When it snows in December and the ski lifts are hopping, the town of Beech Mountain can rake in as much as 40 percent of its annual occupancy tax in the last month of the year.
But this year’s record warm weather has closed down the slopes. As of Tuesday, all six of the ski resorts listed on the N.C. Ski Areas Association’s website were awaiting colder weather so they could make snow again, possibly this weekend, too late to cash in on Christmas break.
Beech Mountain won’t lose 40 percent of its revenue, as there are other attractions at the resorts and elsewhere, said Kate Gavenus, the town’s director of tourism and economic development. But it’s still a hit.
“The holidays have traditionally been our biggest time of the year,” Gavenus said.
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Both Beech Mountain and its neighbor, Sugar Mountain, which recently made a $5 million investment in its lifts, are getting creative to keep seasonal visitors coming. They plan to get their snow blowers roaring if temperatures plunge Thursday, as predicted. Meanwhile, there are breweries to visit, nearby Grandfather Mountain to marvel at, and New Year’s Eve to celebrate.
“When you’re in this industry, you kind of roll with the weather, and that’s exactly what we’re doing,” said Talia L. Freeman, director of marketing at Beech Mountain. “We have quite a lot of people here even though it’s quite warm.”
This month is on track to be the warmest December on record in Asheville, with an average temperature of 50.7, through Wednesday, slightly higher than 1889’s figure of 50.3 degrees. The average December temperature for Asheville is 39.4 degrees, said John Tomko, meteorologist for the National Weather Service in Greer, S.C.
“We’ve got colder air coming in, but there doesn’t appear to be any cold precipitation with it,” Tomko said. “They can make snow if it’s cold enough.”
Temperatures are supposed to dip to near freezing on New Year’s Eve, but a variety of factors can affect whether snow machines can create the amount and quality of snow to make skiing worthwhile.
Weather melts jobs
The lack of snow – or even temperatures low enough to support manufactured snow – could mean hundreds of seasonal workers will face a tough winter.
“Within the whole town, the restaurants, lodging, resorts and the Beech Mountain club, they employ about 700 people; right now about 400 of them are actually working,” Gavenus said. “We are bounded by some very distressed counties, and these are people that could really use the seasonal income.”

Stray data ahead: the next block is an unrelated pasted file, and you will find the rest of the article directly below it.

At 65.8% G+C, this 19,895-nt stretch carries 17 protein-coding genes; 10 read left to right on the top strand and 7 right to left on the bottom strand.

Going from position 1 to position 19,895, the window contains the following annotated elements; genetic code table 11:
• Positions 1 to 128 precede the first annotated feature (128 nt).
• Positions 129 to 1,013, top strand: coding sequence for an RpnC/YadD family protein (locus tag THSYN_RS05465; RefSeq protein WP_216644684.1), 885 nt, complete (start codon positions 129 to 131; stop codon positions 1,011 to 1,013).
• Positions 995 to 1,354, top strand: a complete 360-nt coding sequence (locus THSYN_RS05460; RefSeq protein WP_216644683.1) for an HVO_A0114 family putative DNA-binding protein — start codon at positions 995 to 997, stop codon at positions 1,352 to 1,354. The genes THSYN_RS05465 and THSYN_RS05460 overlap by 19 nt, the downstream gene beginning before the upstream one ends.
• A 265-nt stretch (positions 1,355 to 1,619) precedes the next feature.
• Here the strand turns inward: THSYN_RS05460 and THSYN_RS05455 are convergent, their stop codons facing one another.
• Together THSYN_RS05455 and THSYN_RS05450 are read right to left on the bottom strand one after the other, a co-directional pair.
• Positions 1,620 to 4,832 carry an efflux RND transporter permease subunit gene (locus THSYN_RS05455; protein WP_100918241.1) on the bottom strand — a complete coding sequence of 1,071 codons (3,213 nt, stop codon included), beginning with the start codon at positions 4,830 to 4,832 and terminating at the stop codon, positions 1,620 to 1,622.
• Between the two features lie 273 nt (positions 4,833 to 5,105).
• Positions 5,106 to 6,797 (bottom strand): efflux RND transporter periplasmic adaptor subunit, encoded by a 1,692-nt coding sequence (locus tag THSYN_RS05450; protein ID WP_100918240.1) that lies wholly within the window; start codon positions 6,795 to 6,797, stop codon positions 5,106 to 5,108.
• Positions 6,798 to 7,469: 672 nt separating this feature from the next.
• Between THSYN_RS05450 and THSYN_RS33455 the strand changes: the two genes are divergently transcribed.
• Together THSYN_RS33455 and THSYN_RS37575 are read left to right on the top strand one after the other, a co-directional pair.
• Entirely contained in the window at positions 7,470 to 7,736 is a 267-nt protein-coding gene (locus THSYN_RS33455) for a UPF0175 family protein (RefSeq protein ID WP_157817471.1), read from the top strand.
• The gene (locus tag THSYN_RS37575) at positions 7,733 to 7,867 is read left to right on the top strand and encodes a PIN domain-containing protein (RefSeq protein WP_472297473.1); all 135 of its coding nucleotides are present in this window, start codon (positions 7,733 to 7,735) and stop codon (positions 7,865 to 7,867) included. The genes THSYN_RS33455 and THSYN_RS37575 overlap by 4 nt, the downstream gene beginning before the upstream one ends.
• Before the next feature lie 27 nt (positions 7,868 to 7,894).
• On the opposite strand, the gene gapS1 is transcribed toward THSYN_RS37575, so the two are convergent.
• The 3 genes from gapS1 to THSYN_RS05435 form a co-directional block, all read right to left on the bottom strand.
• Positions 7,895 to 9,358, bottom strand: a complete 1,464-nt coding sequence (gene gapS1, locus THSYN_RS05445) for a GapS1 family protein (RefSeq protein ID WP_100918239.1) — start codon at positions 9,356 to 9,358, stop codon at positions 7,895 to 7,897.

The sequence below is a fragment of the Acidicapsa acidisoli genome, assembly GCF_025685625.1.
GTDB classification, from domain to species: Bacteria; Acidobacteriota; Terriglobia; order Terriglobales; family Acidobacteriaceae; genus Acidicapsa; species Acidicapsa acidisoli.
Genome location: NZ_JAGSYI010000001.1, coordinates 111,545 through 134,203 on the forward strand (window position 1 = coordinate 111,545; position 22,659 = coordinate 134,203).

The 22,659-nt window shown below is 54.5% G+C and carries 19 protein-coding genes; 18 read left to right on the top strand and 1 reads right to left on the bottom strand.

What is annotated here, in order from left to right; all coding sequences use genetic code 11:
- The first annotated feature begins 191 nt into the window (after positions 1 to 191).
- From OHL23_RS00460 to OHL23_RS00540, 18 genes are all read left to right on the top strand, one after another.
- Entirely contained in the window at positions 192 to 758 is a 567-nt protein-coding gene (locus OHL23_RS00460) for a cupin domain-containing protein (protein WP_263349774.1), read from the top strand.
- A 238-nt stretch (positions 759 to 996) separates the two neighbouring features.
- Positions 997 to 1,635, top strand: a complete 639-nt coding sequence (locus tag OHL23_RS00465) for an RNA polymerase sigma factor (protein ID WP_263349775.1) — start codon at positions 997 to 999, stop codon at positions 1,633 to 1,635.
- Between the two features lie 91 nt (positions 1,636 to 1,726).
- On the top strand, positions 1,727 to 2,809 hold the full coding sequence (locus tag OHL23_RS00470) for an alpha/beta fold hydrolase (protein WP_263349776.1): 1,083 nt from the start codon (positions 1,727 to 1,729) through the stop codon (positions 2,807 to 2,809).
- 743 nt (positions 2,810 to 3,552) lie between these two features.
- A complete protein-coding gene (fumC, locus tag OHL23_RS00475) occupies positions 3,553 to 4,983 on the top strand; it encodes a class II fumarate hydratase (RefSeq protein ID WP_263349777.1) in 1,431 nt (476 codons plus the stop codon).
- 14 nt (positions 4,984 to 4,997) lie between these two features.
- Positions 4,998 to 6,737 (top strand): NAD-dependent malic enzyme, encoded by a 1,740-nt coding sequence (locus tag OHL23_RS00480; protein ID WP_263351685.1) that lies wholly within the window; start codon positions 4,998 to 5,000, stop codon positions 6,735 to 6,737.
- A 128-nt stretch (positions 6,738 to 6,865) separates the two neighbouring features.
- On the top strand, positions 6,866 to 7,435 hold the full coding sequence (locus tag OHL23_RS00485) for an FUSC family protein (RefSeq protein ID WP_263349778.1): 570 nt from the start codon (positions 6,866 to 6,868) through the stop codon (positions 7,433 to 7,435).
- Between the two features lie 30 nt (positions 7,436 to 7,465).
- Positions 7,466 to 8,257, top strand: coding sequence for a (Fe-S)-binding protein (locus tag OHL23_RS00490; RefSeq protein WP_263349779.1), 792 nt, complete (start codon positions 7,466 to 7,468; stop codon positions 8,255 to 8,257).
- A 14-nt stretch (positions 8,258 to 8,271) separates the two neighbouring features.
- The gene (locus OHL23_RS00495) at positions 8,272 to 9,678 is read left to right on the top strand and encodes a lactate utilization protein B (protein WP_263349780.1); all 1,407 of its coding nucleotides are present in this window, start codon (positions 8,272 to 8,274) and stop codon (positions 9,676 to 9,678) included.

Sugar Mountain employs about 500 people at peak season, said marketing director Kim Jochl, but the resort isn’t staffed at that level now. The employees on hand are helping visitors with an oddball mix of attractions: Boating on kayaks that somehow never got put up for the winter, or ice skating on the facility’s new outdoor rink.
“We’ve had ice skating since the 15th; that’s our most consistent attraction,” Jochl said.
Visitors can also take rides on the new Summit Express, a six-seat, detachable, high-speed chairlift made by an Austrian-based company. It’s nearly a mile to the top of Sugar Mountain, and the company is betting people will pay to take the five-minute ride for the gorgeous panoramic view, skiing or no skiing.
‘We will go’
Back in Raleigh, folks like Dave Cerone at the Alpine Ski Center on Glenwood Avenue also keep an eye on the forecast. Whether the North Carolina mountain resorts open can determine what kind of gear people want, whether they might seek a more distant skiing area, or whether they will ski at all this winter.
“Right now, because of the weather situation, North Carolina is having a hard time,” Cerone said. “I’m seeing people go out west, to Utah, Colorado.”
Fulton Beasley, shop and office manager at Action Ski in Cameron Village, works with owner Gary Brown to book and arrange tours, including trips for YMCA or church groups of 25 to 75 people. Because the company books the treks in late spring, there’s no telling how the weather will break for skiing, Beasley said.
“We have a policy: If the mountain is open, then we will go,” he said.